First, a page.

Edit: To clarify, I have a Lifetime account. I get full VIP perks forever because I paid a large amount when I first started playing. So my complaints are from the perspective of someone who doesn't even need to pay for it, yet still can't bring themselves to play it.
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73 of 83 people (88%) found this review helpful
7 people found this review funny
449.0 hrs on record
Posted: July 10
TL;DR is at the bottom of the review for all of you who didn't want to read the whole thing!

It's been 350 hours as of this writing and my main (and currently only) character has hit the level cap of 100, quested through almost all levelling zones, participated in instance runs, big battles, is a guilded tailor, and has been a long-standing member of a kinship (known as a guild in other MMOs), in addition to a whole host of other things. So, needless to say, I think I'm finally qualified to write a proper review of this game.

Even though this review will get buried under the hundreds of other reviews listed for The Lord of the Rings Online (or LOTRO, from here on out), I still felt like it was important to write a review for this game because it's what is often referred to in the gaming industry as "a hidden gem," or at least in my opinion. There is so much to love about this amazing game but people often dismiss it in their early minutes of playing because of its appearance or other factors, and I think that this game deserves so much more than that.

I want to try to keep this review short (which will be difficult because LOTRO is an enormous game, so there is a LOT to cover if I really wanted to touch on everything), but do keep in mind that from hundreds of hours of playing I have a lot to say and am strongly opinionated on some things, so I won't shy away from going in-depth when I need to.


(+) - GAME WORLD: This aspect, right here, is what really makes this game so magnificent for me. I've got to hand it to the devs at LOTRO, because you can tell right away from your first moments in Middle Earth that there was some SERIOUS time and effort put into studying and implementing Tolkien's visions from the famous Lord of the Rings series into a vibrant game world. The scale of the game may be incorrect (if it were then the game would be terrible, because crossing the map would take forever), but what IS mostly correct is the geography and topography of Middle Earth in video game form. From the icy peaks of Wildermore to the lush and colorful forests of Lothlorien; every zone is intricately crafted to match the descriptions found in Tolkien's masterworks, not only so that the areas are accurate, but also so that they are absolutely beautiful and lively to play in.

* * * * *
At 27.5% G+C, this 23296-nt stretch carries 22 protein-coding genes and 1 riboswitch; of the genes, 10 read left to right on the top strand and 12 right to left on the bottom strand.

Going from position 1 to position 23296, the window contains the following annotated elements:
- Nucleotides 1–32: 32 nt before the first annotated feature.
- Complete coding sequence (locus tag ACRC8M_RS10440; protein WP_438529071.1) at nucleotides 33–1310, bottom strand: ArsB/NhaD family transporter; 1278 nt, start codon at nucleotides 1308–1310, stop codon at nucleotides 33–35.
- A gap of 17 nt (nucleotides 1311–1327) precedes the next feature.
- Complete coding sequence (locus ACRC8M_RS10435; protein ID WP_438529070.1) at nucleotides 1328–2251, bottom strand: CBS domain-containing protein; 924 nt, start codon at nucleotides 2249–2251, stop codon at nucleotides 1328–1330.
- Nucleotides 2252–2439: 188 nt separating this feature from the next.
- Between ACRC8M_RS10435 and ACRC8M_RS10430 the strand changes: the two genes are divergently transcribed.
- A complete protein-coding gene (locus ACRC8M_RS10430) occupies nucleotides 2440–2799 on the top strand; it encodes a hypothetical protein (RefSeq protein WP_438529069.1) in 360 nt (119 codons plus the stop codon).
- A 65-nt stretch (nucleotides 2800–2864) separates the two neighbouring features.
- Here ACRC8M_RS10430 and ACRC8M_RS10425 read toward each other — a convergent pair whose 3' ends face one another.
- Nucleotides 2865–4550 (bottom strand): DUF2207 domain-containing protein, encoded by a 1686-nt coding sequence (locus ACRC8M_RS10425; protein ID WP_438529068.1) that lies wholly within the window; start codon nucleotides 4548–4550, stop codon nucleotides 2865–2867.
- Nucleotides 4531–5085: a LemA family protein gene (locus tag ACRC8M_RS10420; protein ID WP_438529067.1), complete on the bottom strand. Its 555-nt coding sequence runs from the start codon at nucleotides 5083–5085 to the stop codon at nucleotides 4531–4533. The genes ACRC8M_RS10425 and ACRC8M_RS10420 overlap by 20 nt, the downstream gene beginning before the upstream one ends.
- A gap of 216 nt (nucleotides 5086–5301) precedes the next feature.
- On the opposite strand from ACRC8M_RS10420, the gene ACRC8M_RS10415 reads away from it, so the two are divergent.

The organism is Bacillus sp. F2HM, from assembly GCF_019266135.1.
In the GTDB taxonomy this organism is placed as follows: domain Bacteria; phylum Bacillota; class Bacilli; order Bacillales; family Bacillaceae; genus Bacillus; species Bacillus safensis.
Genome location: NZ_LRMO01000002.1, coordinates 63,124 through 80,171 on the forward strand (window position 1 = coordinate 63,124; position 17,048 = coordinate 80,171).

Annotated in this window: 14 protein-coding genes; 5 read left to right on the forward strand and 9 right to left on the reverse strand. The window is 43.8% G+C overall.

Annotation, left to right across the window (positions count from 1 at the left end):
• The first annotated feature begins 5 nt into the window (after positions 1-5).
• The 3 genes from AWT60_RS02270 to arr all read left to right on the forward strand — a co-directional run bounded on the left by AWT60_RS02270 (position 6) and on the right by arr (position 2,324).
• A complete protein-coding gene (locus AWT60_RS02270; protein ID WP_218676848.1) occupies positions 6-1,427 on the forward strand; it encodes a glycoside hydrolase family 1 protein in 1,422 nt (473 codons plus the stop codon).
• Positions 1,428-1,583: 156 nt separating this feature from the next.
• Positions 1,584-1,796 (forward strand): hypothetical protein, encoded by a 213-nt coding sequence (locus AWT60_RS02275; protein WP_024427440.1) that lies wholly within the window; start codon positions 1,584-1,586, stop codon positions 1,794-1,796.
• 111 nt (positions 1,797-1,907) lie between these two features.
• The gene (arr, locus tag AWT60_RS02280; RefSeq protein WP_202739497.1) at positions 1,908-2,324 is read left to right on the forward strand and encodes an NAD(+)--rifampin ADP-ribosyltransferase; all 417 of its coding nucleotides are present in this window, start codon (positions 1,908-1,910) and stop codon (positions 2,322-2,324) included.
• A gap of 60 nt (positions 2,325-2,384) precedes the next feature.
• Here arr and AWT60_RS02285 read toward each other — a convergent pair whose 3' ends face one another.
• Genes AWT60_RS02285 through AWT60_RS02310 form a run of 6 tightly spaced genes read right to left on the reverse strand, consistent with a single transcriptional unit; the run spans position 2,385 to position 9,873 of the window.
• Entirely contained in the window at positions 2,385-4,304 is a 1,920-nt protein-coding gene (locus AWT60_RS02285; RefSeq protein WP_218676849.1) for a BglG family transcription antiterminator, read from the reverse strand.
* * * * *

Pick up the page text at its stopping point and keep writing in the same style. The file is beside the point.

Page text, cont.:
(+) - SIZE AND SCOPE: I mentioned earlier that LOTRO's scale is largely inaccurate, but Middle Earth is still ENORMOUS. Seriously, it's hard to understate this. I've played open-world games like Fallout 3 and The Elder Scrolls IV: Oblivion, and LOTRO puts their game world sizes to shame. This, in turn, makes the game so much more immersive and memorable because there are just so many areas in the game, each with their own unique aspects and characteristics.

(+) - ART STYLE: The devs at Turbine decided to adapt a more realistic graphical and artistic style, and in my opinion it really paid off. I will touch more on graphics in the "cons", but one thing that newer players to the game have to realize when playing LOTRO is that much of Middle Earth's charm isn't found in the textures and pretty effects, but rather in the creative and artistic direction that it aims to portray. LOTRO is such a beautiful game, and you can really tell in all of its scenery. It's difficult to talk about art direction for very long because everyone has their different interpretations on artistic superiority in video games, but in my eyes, LOTRO's art style should really be appreciated because it makes the game stand out in vibrancy from even today's newest ♥♥♥♥♥♥mes.

(+) - SOUNDTRACK: Another feature that makes LOTRO such an immersive game is its epic soundtrack. There's a wide variety of songs here (like, hundreds of themes), and each compliments their respective regions immensely. I can't really describe what the music is like because I feel like players can get a better handle of it by playing the game themselves, but I think the music is not only strong and melodic but also very atmospheric, which builds onto the image of LOTRO's Middle Earth even better.

(+) - COMMUNITY: LOTRO has, by far, the best online community I have ever experienced in ANY multiplayer video game. As a League of Legends player who constantly experiences toxic, rude, and straight up disrespectful players, I was very pleasantly surprised to see that LOTRO has a welcoming and kind community of many different members. I'm currently in a closely knit kinship with many different members that always speak to each other and take pleasure and helping each other out with the game. The thing is, it's not just my kinship! Throughout the several servers, there are many awesome kins that are not only helpful but also friendly, just another reason why LOTRO is such a joy to play with others.